Love hurts. Poor Michal loved David more than Saul - as a wife should - and when she saved David's life, Saul repaid her by giving her (his own daughter...) to another man. I *assume* that she didn't particularly care for Phalti at first, so this probably wasn't a terribly pleasant experience for her. From all of this, we can deduce that gettinng the wife away from her parents once you marry her is probably a good idea.
Moving on, Michal got ripped from her husband a SECOND time, in a strange twist of fate, and yet AGAIN found herself with a man she was uncomfortable with. Given the female tendency to completely shut out the past, being back with David must have been VERY hard on her. So this girl is probably borderline 'mental breakdown' by now. I would have been too....
On top of all this, we have poor Phalti. What can we learn from him? Well, first, don't swim in another man's pool. Michal was, I suppose, still married when she was 'given' to Phalti. had he been smart, he would have made himself invisible when Saul was looking to dispose of her. Poor guy fell in love, and just as today, got his heart ripped out. Well, at least it wasn't Michal's fault.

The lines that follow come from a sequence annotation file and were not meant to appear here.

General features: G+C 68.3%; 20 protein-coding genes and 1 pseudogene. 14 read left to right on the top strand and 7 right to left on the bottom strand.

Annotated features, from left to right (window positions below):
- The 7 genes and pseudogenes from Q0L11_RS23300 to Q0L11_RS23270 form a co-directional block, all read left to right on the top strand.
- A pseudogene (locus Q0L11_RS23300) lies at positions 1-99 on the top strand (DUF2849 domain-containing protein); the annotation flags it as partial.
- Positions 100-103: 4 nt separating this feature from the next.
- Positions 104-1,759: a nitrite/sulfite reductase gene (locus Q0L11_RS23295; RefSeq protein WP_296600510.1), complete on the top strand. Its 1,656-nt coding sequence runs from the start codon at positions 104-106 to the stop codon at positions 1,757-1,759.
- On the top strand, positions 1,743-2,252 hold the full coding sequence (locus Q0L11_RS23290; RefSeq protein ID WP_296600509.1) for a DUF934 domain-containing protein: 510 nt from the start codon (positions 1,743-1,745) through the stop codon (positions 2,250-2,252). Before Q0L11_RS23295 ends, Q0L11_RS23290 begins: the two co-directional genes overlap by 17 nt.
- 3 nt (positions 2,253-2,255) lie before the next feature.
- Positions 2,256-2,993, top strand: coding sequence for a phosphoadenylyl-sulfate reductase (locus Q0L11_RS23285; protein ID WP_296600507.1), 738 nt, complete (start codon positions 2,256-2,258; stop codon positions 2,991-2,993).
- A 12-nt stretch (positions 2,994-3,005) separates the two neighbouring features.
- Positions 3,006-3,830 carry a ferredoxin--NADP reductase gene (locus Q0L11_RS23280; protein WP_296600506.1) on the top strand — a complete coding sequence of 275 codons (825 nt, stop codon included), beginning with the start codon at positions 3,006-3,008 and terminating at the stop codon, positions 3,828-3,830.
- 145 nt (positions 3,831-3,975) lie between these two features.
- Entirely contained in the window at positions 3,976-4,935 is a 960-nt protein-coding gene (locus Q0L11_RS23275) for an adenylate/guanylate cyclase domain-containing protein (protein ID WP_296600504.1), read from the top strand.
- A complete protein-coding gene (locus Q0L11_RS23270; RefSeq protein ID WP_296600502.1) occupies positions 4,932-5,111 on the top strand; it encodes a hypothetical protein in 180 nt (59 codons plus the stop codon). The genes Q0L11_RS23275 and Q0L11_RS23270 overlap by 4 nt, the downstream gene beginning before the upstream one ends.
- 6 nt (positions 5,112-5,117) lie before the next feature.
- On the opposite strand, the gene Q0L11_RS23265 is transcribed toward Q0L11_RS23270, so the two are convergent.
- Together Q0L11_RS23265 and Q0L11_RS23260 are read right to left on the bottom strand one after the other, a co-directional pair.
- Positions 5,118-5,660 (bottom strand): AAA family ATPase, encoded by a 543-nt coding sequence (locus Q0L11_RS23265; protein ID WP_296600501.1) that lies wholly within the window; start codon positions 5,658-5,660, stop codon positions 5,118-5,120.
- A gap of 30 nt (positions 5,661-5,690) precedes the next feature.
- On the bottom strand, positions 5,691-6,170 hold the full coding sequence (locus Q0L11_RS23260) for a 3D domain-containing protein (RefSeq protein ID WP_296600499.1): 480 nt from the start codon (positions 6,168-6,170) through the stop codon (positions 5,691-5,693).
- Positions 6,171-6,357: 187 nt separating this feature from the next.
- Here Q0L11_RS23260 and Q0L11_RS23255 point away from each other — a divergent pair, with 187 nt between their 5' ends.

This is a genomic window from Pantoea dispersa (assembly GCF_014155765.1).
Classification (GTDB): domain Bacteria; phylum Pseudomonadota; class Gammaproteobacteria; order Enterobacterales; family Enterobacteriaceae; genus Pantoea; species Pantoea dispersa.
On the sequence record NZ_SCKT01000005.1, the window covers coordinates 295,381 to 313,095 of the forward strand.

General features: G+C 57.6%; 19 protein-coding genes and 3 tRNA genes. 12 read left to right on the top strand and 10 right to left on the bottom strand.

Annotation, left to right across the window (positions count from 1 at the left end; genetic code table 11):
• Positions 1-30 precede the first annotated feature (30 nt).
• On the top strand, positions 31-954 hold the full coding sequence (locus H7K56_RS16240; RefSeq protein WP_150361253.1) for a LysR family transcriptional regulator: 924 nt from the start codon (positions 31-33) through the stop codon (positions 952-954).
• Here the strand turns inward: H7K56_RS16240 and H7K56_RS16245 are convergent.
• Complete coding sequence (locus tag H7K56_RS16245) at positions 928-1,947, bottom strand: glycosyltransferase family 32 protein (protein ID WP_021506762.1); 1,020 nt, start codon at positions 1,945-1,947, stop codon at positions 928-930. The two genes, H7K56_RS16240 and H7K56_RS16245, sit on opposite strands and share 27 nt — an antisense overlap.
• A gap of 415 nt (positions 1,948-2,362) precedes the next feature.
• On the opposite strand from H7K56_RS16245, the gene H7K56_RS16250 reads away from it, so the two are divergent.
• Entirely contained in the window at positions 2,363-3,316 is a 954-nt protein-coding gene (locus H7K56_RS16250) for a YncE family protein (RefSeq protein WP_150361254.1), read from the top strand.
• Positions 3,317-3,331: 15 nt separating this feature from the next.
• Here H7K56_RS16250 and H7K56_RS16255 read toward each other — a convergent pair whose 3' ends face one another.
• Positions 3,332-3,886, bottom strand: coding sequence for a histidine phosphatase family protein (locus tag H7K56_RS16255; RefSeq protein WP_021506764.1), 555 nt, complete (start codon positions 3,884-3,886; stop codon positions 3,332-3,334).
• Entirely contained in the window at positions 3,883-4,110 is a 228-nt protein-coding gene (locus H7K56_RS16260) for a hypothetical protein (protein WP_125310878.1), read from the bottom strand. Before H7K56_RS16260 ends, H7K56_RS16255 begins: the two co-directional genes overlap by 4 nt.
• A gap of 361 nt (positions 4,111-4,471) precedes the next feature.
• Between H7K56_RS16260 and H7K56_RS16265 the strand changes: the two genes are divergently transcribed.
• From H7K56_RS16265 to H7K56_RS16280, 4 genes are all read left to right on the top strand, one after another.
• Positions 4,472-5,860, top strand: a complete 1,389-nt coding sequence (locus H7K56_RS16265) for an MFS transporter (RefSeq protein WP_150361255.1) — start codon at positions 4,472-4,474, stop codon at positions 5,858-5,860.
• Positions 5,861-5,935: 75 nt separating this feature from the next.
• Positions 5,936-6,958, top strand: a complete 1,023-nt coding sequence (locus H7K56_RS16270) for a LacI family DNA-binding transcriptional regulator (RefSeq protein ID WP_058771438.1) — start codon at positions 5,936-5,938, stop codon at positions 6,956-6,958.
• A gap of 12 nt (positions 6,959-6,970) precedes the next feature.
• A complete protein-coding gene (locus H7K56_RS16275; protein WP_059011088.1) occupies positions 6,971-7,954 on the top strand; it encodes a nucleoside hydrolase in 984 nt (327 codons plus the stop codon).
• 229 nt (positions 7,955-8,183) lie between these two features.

Question: should David have demanded his wife back, or should he have let the past be the past? It doesn't really matter, I suppose, as what's done is done.
Michal had as much right as anyone to be bitter. She had a pretty unstable life, it seems, and was still hurt at David for seeing her as a possession to be regained, not a wife to be reunited to. (If he had loved her like the latter, he would have, I think, understood her situation, and let it go...)
The kicker in all of this is that having 'as much right as anyone' to be bitter means we have exactly zero right to be bitter. All of us are imperfect, and life isn't 'fair'. Even if you argue a 'right' to be bitter, it's obvious that it's better to put it behind you.
Michal couldn't do this (not saying I blame her, but the lesson is still there....).
Therefore, when she let this bitterness manifest itself in the way she upbraided David for his public worship, she paid for it dearly. He 'cut her off', apparently, and made matters even worse by rubbing it in her face that he was going to do as he saw fit, especially those things she disapproved of.
Where does that leave us?